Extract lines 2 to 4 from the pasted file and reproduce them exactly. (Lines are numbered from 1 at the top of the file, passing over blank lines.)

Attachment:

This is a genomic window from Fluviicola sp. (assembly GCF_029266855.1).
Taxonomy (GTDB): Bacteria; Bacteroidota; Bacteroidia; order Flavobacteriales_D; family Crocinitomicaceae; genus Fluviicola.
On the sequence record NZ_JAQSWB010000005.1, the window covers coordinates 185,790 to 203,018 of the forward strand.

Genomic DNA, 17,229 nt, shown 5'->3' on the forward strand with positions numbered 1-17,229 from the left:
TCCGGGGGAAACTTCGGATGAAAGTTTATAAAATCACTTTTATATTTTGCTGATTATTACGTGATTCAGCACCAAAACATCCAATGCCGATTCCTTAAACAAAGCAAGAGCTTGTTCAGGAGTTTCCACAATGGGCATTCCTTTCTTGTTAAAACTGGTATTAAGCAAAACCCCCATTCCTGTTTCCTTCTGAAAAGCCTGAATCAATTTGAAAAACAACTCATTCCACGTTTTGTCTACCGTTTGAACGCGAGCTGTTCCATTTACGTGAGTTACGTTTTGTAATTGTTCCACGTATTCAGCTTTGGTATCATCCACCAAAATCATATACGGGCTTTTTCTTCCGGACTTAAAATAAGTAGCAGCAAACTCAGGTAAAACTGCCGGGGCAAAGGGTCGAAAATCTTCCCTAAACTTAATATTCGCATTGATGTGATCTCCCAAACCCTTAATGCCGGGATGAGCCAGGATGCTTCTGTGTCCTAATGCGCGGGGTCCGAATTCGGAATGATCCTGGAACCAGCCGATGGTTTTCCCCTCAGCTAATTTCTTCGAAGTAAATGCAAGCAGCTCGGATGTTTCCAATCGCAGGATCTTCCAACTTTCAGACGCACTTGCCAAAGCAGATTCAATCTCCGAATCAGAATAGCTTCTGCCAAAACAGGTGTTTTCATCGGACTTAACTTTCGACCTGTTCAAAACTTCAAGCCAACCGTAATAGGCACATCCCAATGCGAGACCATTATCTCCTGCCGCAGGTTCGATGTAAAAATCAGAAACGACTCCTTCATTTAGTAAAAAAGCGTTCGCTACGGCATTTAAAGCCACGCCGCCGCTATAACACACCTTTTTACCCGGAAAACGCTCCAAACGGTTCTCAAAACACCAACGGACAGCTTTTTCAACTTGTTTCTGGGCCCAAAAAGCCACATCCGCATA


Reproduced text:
Taxonomy (GTDB): Bacteria; Bacteroidota; Bacteroidia; order Flavobacteriales_D; family Crocinitomicaceae; genus Fluviicola.
On the sequence record NZ_JAQSWB010000005.1, the window covers coordinates 185,790 to 203,018 of the forward strand.

Genomic DNA, 17,229 nt, shown 5'->3' on the forward strand with positions numbered 1-17,229 from the left: